When I was in high school, my mom approached me with a dilemma after school one day. While out running errands, she spotted one of my best friends driving. Not only was my friend skipping school, but she was 15 years old and not supposed to drive yet. “When there are kids in danger, I have to tell,” my mom explained. I responded: “Pleeeeease, mom, please don’t tell.” I did not want to be the girl whose mom had gotten this friend in trouble. After lots of pleading, my mom reluctantly gave in. She never told.
Weeks later, my friend took her older sister’s car out again with a pack of my friends, none of whom had their licenses. I walked home (missing my curfew and getting grounded). Fortunately, my friend’s parents found out and began to deal with the issue. In the years since, my mom has said she regrets not telling the parents. What if my friend had been injured or injured someone else? As a parent myself, I’ve revisited this situation several times. It’s thorny when your child’s friend is in trouble. Do we tell the parent, and if so, how? How do we protect our own children? How can we support other parents when we see their kids in danger? Here are 4 ways to help when a child’s friend is in trouble.
Tell the parent.
Even if we’re not confrontational, we have to do the hard thing and tell. If a kid’s in danger, telling could save a life. Plus, wouldn’t you want to know if your child were doing something reckless? Real friends tell their friends when their children may be in trouble. There are a few considerations to note here. First: Is there hard evidence, like a social media post or an eye-witness account, or only a speculative rumor? Gossip will only hurt feelings and shouldn’t be repeated. But facts should be shared. Second, approach the conversation with concern rather than condemnation. Be gentle and unalarming. Stick to the facts without offering your opinion. Third, don’t take a defensive response personally. This is hard and perhaps unexpected news for the other parent to take.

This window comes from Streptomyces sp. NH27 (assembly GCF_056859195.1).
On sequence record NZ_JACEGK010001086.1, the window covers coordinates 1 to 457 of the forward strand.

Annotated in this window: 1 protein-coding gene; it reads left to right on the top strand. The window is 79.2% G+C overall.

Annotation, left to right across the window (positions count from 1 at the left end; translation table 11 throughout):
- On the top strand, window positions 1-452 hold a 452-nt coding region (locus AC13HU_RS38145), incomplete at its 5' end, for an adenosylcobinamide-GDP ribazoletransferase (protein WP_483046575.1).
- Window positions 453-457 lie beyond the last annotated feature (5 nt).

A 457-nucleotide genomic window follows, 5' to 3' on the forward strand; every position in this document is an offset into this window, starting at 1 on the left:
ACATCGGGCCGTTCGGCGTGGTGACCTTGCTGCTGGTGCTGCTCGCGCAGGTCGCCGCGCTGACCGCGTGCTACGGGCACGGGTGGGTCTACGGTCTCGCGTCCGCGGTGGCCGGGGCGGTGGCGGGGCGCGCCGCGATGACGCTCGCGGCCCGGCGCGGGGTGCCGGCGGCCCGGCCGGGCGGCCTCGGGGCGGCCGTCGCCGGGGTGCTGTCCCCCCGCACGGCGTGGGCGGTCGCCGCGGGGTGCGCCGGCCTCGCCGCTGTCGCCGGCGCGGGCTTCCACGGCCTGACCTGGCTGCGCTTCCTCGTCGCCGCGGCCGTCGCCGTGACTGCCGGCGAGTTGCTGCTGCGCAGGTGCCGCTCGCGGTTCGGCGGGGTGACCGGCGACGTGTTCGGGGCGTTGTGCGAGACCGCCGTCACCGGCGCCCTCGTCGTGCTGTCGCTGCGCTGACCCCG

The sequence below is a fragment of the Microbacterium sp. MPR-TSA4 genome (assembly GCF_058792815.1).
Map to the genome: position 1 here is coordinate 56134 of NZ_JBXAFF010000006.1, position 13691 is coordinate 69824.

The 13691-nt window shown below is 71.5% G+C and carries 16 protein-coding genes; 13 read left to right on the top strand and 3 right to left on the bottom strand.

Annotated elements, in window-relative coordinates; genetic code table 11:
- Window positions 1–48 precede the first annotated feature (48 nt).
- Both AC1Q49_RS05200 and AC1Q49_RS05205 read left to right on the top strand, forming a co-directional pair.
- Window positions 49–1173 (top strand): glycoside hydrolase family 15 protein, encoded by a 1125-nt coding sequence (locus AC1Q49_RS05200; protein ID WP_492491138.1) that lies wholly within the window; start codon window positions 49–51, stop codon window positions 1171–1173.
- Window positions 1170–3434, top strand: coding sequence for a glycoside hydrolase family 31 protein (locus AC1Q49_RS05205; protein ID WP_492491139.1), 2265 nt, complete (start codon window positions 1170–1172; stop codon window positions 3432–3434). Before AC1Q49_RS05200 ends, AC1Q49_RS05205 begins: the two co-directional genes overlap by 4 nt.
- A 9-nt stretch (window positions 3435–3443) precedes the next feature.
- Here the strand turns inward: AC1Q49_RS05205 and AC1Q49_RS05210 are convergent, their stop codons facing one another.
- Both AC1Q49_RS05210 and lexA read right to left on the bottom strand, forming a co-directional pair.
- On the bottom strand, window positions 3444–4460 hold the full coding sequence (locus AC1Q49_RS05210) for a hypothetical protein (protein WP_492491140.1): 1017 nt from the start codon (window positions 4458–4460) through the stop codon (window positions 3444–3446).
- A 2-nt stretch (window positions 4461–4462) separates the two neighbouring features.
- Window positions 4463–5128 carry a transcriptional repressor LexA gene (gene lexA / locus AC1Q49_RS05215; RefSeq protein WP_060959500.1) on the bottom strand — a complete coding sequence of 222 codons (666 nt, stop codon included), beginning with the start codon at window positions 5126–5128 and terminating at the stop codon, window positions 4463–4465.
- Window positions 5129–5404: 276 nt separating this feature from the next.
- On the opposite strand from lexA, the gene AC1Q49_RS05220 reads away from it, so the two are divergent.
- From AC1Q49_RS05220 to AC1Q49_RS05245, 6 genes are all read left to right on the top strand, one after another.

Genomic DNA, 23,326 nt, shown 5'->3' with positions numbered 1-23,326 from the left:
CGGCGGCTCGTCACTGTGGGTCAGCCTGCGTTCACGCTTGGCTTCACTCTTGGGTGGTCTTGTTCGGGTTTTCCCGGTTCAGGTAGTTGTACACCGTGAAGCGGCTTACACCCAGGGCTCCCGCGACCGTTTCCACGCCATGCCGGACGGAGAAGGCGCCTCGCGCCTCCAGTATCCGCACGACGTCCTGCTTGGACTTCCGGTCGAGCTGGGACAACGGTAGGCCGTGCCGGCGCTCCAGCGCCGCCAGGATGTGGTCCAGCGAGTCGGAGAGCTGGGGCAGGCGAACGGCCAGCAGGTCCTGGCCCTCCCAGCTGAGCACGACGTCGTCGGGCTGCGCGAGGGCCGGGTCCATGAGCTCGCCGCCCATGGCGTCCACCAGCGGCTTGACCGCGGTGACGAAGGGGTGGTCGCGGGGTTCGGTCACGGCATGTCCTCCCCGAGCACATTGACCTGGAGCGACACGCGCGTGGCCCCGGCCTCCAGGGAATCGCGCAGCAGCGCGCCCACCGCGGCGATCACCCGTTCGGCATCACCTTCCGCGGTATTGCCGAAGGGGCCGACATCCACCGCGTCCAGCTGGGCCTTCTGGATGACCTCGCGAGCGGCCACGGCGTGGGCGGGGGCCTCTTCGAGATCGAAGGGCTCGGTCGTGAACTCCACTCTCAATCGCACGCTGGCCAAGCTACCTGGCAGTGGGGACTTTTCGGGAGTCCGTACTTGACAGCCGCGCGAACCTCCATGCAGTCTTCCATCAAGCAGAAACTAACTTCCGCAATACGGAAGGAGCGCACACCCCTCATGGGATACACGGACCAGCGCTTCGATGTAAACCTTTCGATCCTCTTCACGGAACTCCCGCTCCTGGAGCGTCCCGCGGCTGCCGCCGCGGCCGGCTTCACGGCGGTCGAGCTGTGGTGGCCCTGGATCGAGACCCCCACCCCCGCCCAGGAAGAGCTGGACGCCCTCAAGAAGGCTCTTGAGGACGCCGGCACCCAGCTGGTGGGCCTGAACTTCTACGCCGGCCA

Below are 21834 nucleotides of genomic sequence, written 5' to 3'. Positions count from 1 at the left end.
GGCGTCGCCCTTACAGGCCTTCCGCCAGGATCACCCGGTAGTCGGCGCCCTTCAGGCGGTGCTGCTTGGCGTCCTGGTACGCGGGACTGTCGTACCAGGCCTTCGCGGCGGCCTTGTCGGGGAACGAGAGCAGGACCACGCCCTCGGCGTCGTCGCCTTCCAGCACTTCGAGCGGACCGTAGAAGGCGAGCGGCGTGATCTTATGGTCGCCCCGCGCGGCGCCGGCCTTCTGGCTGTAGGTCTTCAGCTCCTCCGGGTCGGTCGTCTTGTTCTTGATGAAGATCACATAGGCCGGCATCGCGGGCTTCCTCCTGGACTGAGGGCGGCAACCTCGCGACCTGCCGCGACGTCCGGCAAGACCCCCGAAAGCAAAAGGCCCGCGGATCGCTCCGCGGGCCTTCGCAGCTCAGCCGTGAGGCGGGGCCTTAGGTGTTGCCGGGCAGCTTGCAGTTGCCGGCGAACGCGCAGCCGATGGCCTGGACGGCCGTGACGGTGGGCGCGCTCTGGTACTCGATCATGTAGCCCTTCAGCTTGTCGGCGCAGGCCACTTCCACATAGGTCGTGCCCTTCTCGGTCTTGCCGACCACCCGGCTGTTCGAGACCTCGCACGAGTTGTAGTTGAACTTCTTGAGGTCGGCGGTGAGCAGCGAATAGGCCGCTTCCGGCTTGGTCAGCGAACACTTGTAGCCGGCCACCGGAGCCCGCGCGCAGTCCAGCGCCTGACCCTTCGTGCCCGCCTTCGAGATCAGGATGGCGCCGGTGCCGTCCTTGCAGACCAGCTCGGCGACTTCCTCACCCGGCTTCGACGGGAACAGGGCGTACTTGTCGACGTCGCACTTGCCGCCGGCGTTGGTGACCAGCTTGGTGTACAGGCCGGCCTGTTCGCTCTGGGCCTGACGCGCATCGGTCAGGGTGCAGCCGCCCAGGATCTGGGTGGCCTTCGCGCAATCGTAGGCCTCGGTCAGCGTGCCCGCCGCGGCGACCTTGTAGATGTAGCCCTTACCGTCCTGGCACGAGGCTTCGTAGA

Protect your child from bad influence.
There’s a dual concern here. You want not only to alert the friend’s parents so they can step in but also to protect your child from any possible bad influence. Talk with your child. You may need to eliminate one-on-one time with that friend while continuing to include him or her in large group or family activities. Teach your child how to stand up to peer pressure.
Keep information confidential.
What you know about a kid isn’t fodder for neighborhood conversation. Assure the other parent of your confidence and feel free to ask him or her to keep the source of the information confidential as well. That confidentiality would have helped me because I was worried about being known as a snitch. Depending on the situation, you may decide other kids’ parents also need to know. But the information should be shared on a need-to-know basis.
Pray for the parents and her child.
Getting caught is the best thing that can happen to kids who are up to no good. Trust me—I know from my own experience. But navigating the emotions, conversations, and discipline is difficult. Telling the other parent is only the first step. We can come alongside each other on this parenting journey by praying for the parent and child. Follow up a few days later with an encouraging text letting the parents know you’re on their team.
How did you handle it when one of your child’s friends was in trouble?